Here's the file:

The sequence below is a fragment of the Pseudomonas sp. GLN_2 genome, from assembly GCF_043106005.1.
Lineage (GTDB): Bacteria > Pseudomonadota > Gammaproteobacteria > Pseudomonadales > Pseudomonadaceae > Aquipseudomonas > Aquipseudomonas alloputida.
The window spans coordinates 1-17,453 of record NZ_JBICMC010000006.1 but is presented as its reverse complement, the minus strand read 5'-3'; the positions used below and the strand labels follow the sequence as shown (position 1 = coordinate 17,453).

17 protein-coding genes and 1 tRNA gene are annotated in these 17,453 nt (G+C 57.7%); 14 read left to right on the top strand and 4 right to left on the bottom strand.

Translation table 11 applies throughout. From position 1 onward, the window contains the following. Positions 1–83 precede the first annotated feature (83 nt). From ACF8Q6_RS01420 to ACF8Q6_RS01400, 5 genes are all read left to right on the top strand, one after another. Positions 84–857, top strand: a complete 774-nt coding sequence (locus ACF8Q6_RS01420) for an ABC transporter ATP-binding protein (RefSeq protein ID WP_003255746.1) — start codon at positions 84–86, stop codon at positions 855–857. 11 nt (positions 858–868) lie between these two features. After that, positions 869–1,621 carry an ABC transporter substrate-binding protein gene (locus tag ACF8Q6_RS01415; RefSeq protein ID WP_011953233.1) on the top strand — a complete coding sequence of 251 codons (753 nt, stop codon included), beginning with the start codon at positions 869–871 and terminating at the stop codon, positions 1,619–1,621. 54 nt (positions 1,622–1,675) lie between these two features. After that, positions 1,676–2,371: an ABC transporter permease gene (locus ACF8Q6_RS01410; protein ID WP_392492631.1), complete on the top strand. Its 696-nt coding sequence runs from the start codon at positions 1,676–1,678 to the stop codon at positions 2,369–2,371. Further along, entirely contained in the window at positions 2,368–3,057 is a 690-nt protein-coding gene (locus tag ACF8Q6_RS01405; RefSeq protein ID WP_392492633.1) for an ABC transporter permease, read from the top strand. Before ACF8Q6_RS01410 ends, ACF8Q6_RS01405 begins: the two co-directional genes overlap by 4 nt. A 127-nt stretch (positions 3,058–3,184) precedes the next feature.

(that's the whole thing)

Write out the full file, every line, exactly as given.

The sequence below is a fragment of the Pseudomonas sp. GLN_2 genome, from assembly GCF_043106005.1.
Lineage (GTDB): Bacteria > Pseudomonadota > Gammaproteobacteria > Pseudomonadales > Pseudomonadaceae > Aquipseudomonas > Aquipseudomonas alloputida.
The window spans coordinates 1-17,453 of record NZ_JBICMC010000006.1 but is presented as its reverse complement, the minus strand read 5'-3'; the positions used below and the strand labels follow the sequence as shown (position 1 = coordinate 17,453).

17 protein-coding genes and 1 tRNA gene are annotated in these 17,453 nt (G+C 57.7%); 14 read left to right on the top strand and 4 right to left on the bottom strand.

Translation table 11 applies throughout. From position 1 onward, the window contains the following. Positions 1–83 precede the first annotated feature (83 nt). From ACF8Q6_RS01420 to ACF8Q6_RS01400, 5 genes are all read left to right on the top strand, one after another. Positions 84–857, top strand: a complete 774-nt coding sequence (locus ACF8Q6_RS01420) for an ABC transporter ATP-binding protein (RefSeq protein ID WP_003255746.1) — start codon at positions 84–86, stop codon at positions 855–857. 11 nt (positions 858–868) lie between these two features. After that, positions 869–1,621 carry an ABC transporter substrate-binding protein gene (locus tag ACF8Q6_RS01415; RefSeq protein ID WP_011953233.1) on the top strand — a complete coding sequence of 251 codons (753 nt, stop codon included), beginning with the start codon at positions 869–871 and terminating at the stop codon, positions 1,619–1,621. 54 nt (positions 1,622–1,675) lie between these two features. After that, positions 1,676–2,371: an ABC transporter permease gene (locus ACF8Q6_RS01410; protein ID WP_392492631.1), complete on the top strand. Its 696-nt coding sequence runs from the start codon at positions 1,676–1,678 to the stop codon at positions 2,369–2,371. Further along, entirely contained in the window at positions 2,368–3,057 is a 690-nt protein-coding gene (locus tag ACF8Q6_RS01405; RefSeq protein ID WP_392492633.1) for an ABC transporter permease, read from the top strand. Before ACF8Q6_RS01410 ends, ACF8Q6_RS01405 begins: the two co-directional genes overlap by 4 nt. A 127-nt stretch (positions 3,058–3,184) precedes the next feature.